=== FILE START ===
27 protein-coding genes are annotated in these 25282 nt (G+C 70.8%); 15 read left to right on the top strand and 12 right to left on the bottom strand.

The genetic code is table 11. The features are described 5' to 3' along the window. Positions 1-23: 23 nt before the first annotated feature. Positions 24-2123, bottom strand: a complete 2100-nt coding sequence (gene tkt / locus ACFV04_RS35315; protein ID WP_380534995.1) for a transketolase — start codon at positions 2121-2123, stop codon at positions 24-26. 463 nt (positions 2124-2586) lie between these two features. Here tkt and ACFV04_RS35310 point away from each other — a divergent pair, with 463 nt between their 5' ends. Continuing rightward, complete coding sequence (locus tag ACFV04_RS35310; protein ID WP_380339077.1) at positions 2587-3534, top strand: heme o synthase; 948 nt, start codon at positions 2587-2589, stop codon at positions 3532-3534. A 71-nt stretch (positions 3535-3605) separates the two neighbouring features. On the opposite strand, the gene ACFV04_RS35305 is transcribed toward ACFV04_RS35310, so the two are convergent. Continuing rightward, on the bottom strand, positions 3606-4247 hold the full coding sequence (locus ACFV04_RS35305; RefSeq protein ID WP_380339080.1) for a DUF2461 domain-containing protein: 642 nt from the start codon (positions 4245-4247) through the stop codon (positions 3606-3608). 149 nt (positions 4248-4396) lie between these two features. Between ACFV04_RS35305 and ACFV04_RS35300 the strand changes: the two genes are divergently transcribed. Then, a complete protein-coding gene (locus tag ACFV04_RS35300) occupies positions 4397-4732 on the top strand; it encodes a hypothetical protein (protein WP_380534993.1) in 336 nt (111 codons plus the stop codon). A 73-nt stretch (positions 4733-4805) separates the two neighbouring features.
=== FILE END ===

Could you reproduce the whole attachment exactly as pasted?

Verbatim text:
27 protein-coding genes are annotated in these 25282 nt (G+C 70.8%); 15 read left to right on the top strand and 12 right to left on the bottom strand.

The genetic code is table 11. The features are described 5' to 3' along the window. Positions 1-23: 23 nt before the first annotated feature. Positions 24-2123, bottom strand: a complete 2100-nt coding sequence (gene tkt / locus ACFV04_RS35315; protein ID WP_380534995.1) for a transketolase — start codon at positions 2121-2123, stop codon at positions 24-26. 463 nt (positions 2124-2586) lie between these two features. Here tkt and ACFV04_RS35310 point away from each other — a divergent pair, with 463 nt between their 5' ends. Continuing rightward, complete coding sequence (locus tag ACFV04_RS35310; protein ID WP_380339077.1) at positions 2587-3534, top strand: heme o synthase; 948 nt, start codon at positions 2587-2589, stop codon at positions 3532-3534. A 71-nt stretch (positions 3535-3605) separates the two neighbouring features. On the opposite strand, the gene ACFV04_RS35305 is transcribed toward ACFV04_RS35310, so the two are convergent. Continuing rightward, on the bottom strand, positions 3606-4247 hold the full coding sequence (locus ACFV04_RS35305; RefSeq protein ID WP_380339080.1) for a DUF2461 domain-containing protein: 642 nt from the start codon (positions 4245-4247) through the stop codon (positions 3606-3608). 149 nt (positions 4248-4396) lie between these two features. Between ACFV04_RS35305 and ACFV04_RS35300 the strand changes: the two genes are divergently transcribed. Then, a complete protein-coding gene (locus tag ACFV04_RS35300) occupies positions 4397-4732 on the top strand; it encodes a hypothetical protein (protein WP_380534993.1) in 336 nt (111 codons plus the stop codon). A 73-nt stretch (positions 4733-4805) separates the two neighbouring features.